Bill Would Give Schools In Wyoming’s Richest Counties More Money For Teachers

The bills proponents said Teton County and some surrounding areas are in desperate need of extra money to retain teachers and other staff as the cost of living has skyrocketed in the region.   

Clair McFarland

January 13, 20234 min read

Bo Biteman 1 1 13 23
(Cowboy State Daily Staff)

Wyoming lawmakers will tackle a proposed law change Monday that would give school districts in the state’s richest areas more money to retain staff amid soaring living costs.   

Senate File 51 would change the region-dependent portion of the state’s education funding system to give school districts extra money for wages.   

The law now allocates some school personnel pay schedules based on a three-year cost-of-living average, calculated by region. SF 51 would allocate funding based on the greater of two amounts: either the three-year-cost of living or a one-time living-cost assessment from one recent six-month period.     

Giving that “greater-than” flexibility, said the bill’s detractors, would be an “escalator” funding mechanism in law that could be difficult to rein in when inflation calms down.   

‘Profitable Problem For The State’  

The bill’s proponents, conversely, said Teton County and some surrounding areas are in desperate need of money to retain teachers and other staff as the cost of living has skyrocketed in the region.   

“These counties have continually been outliers because of their local situation,” said Senate Education Committee Chairman Sen. Charlie Scott, R-Casper, during a Friday committee meeting. “It’s a profitable problem for the state, but we do have to make some allowances here.”   

The state has recaptured, or taken in excess revenues, of more than $50 million from residential and commercial property taxes in Teton County, said former Teton County School Board member Janine Bae Teske.  

Yet, Bae Teske added, “What we’re seeing is our teachers can’t afford to live there.”   

The proposed law change would allocate between $220,00 and $660,000 annually to school districts with a cost-of-living problem, according to estimates in a fiscal note on the bill. It also would use $200,000 from the state’s school foundation program account for the upcoming fiscal year.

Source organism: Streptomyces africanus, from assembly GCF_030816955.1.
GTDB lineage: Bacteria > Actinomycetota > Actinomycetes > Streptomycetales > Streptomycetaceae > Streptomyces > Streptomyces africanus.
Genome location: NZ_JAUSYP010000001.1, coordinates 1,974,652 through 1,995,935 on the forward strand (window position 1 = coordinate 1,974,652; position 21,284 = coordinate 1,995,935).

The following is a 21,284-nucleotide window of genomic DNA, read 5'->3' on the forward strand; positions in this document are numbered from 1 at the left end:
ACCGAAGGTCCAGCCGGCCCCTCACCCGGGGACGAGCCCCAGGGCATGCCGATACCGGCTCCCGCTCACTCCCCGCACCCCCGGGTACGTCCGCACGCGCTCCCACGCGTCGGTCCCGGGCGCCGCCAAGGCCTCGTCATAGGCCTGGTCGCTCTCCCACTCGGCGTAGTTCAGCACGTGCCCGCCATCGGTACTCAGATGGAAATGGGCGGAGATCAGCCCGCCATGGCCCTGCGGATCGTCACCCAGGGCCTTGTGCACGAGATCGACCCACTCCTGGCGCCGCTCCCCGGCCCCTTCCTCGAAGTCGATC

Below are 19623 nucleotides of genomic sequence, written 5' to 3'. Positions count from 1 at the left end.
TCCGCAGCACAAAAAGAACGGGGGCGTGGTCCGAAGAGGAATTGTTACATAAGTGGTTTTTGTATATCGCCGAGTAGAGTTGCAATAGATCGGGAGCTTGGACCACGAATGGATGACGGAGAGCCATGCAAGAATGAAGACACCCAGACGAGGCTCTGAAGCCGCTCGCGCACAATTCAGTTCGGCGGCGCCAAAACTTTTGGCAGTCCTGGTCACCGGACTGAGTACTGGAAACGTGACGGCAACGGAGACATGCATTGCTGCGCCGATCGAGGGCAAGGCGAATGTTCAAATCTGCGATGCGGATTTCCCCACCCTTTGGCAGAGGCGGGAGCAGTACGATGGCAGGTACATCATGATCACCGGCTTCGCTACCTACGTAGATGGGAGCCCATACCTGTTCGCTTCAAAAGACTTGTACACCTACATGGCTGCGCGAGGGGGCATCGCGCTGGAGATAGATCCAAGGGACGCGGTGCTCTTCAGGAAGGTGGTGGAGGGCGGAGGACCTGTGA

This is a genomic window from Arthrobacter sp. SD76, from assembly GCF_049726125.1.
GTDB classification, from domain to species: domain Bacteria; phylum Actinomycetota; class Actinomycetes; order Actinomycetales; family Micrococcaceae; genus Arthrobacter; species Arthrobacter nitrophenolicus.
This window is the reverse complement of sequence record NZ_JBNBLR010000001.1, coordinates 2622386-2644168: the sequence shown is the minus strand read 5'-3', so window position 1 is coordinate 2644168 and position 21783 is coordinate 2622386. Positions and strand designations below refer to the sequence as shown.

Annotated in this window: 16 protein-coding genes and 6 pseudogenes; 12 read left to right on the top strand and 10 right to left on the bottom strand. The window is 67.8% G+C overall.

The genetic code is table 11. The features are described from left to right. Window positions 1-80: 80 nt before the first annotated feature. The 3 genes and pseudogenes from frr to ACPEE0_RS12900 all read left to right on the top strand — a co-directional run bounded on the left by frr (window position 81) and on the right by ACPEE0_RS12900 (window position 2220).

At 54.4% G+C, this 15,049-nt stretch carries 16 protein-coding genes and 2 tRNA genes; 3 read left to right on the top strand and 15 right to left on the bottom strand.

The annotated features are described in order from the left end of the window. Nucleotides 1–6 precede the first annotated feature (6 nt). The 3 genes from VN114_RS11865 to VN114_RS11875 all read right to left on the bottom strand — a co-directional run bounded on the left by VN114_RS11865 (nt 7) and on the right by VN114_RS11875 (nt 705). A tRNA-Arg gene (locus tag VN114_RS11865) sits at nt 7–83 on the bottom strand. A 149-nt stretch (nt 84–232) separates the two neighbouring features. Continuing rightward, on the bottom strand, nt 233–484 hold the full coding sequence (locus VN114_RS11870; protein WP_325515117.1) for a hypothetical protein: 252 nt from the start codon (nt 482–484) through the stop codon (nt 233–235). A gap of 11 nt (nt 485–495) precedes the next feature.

‘Another Escalator’  

Sens. Cheri Steinmetz, R-Lingle, and Bo Biteman, R-Ranchester, voiced concerns about the bill, saying it could create a permanent climb in education costs with no ability for those same costs to revert downward once inflation subsides.   

“This is another escalator that we’re putting into the model,” said Biteman, noting that the approximate $400,000 a year spending increase is a “drop in the bucket” compared to the entire cost of education, but that it could only rise with the proposed law change.   

“It always helps on the going-up side, but there’s no relief to taxpayers on the (inflationary) going-down side,” he said, adding that he’ll likely vote against the bill when it’s time for a vote.   

Steinmetz, as a newcomer to the education committee, said she’d likely vote in favor for it out of deference to the committee’s interim work on the bill, but couldn’t guarantee her aye vote on the Senate floor.   

Sen. Charlie Scott during Friday’s Senate Education Committee meeting. (Matt Idler for Cowboy State Daily)

Sunset Date  

Sen. Chris Rothfuss, D-Laramie, said he shares Biteman’s concern, but also is concerned that finding a way to make the regional cost increase change as suddenly as inflation rates do could create budget volatility and make hiring and firing decisions difficult for school districts.   

Scott proposed a sunset date: that is, a date on which the law would revert from the “greater-than” proposition to the way it’s worded now.   

Rothfuss said that’s a good proposition.   

Scott said he would lay back the bill to give legislators more time to think about it before voting, and that he’d bring it back to the committee Monday and offer the option of a sunset date.   

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Clair McFarland

Crime and Courts Reporter